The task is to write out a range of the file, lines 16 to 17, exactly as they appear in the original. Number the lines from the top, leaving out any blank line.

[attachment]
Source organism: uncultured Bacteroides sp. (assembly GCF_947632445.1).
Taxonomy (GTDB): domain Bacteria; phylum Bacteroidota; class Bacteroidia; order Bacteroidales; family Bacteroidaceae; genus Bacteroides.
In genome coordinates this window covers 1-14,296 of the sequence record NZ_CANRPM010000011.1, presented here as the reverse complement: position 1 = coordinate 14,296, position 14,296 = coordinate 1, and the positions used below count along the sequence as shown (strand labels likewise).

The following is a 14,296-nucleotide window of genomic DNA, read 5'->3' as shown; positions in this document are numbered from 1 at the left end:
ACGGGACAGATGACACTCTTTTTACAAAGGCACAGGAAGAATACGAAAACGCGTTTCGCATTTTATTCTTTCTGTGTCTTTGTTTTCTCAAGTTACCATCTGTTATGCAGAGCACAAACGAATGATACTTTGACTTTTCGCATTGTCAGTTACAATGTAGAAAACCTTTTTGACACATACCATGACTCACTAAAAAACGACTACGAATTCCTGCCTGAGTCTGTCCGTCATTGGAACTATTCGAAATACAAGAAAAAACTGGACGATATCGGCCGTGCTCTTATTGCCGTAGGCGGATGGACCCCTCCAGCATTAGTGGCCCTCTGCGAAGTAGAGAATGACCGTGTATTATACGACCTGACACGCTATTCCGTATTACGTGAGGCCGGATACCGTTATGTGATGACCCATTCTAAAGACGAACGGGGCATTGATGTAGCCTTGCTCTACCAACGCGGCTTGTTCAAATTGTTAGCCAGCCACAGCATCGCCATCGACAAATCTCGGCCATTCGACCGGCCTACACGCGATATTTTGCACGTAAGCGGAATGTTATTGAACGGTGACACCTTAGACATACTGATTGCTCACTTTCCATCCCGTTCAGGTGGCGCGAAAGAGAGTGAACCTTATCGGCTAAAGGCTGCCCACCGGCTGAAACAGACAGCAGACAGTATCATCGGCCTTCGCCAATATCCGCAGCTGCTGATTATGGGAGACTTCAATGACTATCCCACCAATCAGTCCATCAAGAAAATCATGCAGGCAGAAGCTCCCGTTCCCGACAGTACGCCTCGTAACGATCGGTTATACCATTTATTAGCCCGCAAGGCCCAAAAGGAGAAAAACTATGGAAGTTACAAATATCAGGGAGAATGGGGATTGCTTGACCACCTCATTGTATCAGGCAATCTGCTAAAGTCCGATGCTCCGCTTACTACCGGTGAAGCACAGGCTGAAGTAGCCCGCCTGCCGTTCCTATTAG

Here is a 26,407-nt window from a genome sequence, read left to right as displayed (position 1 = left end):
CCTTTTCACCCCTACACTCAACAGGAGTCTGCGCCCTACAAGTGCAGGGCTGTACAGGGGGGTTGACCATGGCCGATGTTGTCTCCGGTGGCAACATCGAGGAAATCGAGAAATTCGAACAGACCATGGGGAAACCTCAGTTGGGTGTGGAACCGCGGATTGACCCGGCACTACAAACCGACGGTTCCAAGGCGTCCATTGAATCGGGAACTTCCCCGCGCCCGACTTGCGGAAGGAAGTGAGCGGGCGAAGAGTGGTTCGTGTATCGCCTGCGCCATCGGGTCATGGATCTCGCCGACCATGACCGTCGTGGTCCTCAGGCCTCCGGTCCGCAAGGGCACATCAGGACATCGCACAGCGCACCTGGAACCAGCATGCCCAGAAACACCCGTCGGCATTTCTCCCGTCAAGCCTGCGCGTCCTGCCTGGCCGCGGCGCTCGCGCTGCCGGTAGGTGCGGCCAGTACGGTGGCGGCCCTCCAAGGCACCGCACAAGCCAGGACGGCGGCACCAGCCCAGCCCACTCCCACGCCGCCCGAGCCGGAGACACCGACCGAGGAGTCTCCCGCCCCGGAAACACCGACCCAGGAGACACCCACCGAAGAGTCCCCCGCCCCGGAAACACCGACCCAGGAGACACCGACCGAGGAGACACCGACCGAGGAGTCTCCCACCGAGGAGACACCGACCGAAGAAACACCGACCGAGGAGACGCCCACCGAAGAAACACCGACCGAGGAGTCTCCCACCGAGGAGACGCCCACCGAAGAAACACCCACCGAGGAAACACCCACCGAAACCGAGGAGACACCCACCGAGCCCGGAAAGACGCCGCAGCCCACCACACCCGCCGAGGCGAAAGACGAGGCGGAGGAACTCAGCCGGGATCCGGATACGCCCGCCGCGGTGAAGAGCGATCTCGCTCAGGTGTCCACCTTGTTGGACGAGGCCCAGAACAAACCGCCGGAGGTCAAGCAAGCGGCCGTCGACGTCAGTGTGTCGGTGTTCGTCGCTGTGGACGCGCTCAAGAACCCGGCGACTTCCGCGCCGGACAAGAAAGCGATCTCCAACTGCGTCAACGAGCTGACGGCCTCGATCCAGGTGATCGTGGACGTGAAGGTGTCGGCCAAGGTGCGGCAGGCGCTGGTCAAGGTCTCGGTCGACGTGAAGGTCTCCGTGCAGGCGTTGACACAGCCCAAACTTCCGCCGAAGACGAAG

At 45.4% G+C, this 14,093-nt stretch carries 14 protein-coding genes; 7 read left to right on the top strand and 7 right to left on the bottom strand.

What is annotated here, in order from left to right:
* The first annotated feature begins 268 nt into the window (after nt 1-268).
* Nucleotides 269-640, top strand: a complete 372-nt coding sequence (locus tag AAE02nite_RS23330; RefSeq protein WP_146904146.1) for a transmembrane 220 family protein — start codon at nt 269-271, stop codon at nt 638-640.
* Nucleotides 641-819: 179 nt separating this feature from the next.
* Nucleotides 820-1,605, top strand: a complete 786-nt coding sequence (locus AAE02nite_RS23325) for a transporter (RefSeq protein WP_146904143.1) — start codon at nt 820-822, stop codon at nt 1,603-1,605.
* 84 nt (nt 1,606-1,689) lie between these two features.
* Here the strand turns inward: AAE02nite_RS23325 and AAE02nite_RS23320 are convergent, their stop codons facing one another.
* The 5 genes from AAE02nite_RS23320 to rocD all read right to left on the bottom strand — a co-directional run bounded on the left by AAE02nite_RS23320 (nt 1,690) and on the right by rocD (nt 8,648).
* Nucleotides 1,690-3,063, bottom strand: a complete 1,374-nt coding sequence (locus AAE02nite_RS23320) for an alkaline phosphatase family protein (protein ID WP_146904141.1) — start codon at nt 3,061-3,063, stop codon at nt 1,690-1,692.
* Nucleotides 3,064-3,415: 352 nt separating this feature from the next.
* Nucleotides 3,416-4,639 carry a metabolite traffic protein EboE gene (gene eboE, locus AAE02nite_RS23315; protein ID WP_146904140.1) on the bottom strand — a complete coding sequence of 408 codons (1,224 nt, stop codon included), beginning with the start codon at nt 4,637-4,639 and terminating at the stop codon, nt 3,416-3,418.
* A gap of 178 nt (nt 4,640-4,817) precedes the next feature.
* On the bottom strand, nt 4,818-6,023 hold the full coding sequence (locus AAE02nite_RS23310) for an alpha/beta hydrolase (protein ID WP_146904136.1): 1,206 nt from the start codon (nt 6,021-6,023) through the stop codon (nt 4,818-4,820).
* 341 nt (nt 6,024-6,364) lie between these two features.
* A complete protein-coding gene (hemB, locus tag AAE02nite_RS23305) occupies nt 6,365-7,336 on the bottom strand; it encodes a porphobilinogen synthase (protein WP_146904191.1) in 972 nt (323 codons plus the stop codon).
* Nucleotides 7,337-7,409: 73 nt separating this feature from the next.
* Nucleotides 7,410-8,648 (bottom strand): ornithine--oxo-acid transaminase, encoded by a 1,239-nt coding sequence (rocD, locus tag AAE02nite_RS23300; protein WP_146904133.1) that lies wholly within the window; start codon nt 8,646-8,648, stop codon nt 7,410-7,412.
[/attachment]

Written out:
* The 5 genes from AAE02nite_RS23320 to rocD all read right to left on the bottom strand — a co-directional run bounded on the left by AAE02nite_RS23320 (nt 1,690) and on the right by rocD (nt 8,648).
* Nucleotides 1,690-3,063, bottom strand: a complete 1,374-nt coding sequence (locus AAE02nite_RS23320) for an alkaline phosphatase family protein (protein ID WP_146904141.1) — start codon at nt 3,061-3,063, stop codon at nt 1,690-1,692.